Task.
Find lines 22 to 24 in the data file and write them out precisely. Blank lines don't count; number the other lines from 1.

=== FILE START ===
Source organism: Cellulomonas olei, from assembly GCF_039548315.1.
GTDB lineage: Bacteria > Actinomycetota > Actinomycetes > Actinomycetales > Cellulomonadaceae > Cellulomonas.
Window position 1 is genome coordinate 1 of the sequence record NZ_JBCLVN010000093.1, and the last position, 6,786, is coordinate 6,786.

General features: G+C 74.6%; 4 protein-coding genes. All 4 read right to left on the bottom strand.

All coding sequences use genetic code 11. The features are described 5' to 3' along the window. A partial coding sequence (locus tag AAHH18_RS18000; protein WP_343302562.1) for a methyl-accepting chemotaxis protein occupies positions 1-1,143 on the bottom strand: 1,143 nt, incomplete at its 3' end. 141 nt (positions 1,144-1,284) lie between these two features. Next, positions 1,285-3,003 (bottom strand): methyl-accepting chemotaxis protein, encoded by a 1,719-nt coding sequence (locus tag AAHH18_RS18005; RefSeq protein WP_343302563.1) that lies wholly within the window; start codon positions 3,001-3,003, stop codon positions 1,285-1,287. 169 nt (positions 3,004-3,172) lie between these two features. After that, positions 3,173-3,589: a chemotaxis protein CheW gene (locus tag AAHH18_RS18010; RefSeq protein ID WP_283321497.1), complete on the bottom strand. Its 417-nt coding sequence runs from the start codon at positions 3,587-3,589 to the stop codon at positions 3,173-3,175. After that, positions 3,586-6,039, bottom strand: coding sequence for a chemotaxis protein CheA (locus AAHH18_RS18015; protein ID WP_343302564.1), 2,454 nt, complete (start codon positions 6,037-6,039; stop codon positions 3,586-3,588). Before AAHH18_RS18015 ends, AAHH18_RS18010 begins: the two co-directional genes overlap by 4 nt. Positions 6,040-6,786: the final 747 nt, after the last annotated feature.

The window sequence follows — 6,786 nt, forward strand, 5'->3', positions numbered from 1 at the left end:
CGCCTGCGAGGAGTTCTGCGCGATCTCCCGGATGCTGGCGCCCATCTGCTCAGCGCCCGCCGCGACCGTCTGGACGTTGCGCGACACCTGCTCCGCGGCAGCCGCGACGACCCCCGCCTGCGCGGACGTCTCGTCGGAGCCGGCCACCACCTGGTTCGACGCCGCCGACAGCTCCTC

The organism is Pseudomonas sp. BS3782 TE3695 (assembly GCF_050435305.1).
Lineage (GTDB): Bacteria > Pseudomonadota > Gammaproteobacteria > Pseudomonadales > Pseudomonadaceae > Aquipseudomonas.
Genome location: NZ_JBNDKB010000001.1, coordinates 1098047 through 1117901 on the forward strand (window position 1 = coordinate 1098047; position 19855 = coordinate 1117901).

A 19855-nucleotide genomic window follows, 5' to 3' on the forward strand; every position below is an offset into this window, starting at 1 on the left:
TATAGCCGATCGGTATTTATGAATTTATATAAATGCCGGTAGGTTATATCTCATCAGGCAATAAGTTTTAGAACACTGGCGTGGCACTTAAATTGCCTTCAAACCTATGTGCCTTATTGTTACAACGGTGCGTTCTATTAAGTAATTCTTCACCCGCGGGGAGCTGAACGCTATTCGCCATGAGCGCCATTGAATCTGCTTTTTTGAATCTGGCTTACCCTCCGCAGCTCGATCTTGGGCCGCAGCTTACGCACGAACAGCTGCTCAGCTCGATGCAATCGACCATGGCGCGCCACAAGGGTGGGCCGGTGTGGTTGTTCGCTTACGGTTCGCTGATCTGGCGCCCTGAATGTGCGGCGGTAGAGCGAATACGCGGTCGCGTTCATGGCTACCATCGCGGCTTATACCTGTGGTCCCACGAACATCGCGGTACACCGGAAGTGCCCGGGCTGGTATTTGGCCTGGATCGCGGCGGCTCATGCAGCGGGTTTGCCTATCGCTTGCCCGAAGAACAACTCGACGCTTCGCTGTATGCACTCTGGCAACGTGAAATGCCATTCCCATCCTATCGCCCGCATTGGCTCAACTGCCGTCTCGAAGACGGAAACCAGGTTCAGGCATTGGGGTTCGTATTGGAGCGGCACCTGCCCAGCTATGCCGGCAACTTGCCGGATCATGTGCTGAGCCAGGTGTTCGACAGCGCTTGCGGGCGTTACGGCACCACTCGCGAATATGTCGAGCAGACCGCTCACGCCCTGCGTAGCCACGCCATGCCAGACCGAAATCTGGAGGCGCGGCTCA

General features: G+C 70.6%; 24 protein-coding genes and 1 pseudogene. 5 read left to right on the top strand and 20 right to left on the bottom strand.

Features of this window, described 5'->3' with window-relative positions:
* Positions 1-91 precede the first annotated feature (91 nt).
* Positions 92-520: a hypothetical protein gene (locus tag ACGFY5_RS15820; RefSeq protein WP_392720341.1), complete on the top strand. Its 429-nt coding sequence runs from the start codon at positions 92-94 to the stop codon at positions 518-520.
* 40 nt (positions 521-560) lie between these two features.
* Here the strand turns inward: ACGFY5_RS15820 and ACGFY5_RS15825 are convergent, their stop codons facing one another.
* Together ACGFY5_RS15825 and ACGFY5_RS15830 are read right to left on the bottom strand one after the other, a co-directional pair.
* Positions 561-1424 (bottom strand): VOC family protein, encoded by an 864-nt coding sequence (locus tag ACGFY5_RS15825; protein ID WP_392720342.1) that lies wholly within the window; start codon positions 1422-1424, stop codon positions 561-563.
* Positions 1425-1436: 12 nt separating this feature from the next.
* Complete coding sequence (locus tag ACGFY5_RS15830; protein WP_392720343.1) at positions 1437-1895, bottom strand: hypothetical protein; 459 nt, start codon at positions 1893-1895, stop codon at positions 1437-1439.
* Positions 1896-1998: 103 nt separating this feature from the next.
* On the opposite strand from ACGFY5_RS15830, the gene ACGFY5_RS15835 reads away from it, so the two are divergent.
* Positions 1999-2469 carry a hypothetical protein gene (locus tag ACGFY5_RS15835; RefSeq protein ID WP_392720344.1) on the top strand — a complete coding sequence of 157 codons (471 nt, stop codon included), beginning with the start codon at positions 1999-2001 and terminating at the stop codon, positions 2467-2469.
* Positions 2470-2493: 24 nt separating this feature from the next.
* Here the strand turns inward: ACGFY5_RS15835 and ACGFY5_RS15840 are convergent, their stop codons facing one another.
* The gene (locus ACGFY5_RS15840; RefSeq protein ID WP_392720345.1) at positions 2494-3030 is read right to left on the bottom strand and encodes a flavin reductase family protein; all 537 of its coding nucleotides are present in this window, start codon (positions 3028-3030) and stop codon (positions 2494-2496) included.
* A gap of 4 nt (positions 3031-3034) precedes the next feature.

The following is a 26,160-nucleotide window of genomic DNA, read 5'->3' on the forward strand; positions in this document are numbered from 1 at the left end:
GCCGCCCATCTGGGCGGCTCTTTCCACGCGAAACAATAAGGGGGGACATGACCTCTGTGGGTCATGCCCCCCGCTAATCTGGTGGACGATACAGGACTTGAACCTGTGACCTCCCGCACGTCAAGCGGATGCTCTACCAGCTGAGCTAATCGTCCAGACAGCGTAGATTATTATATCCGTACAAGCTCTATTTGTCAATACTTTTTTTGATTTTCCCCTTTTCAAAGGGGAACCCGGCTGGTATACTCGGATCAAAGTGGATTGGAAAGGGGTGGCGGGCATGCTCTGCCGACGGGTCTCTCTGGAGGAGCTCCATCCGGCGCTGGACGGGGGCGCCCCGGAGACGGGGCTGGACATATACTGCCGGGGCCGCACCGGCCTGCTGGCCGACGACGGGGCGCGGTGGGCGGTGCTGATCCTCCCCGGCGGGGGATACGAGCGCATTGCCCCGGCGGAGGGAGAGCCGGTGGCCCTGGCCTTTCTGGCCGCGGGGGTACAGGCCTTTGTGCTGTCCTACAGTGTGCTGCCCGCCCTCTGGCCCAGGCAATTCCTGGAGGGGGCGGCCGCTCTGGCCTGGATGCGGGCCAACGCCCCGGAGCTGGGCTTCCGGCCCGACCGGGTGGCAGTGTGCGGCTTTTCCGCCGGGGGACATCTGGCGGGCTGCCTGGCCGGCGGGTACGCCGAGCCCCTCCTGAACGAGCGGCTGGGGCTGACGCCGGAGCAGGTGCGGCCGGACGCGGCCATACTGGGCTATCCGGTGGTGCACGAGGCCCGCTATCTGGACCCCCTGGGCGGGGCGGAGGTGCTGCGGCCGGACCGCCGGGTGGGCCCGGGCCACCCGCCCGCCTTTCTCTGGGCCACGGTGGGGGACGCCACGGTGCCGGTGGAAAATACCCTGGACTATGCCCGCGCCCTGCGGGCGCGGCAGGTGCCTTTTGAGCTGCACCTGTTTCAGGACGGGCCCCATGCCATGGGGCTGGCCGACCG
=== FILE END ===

* Complete coding sequence (locus tag ACGFY5_RS15830; protein WP_392720343.1) at positions 1437-1895, bottom strand: hypothetical protein; 459 nt, start codon at positions 1893-1895, stop codon at positions 1437-1439.
* Positions 1896-1998: 103 nt separating this feature from the next.
* On the opposite strand from ACGFY5_RS15830, the gene ACGFY5_RS15835 reads away from it, so the two are divergent.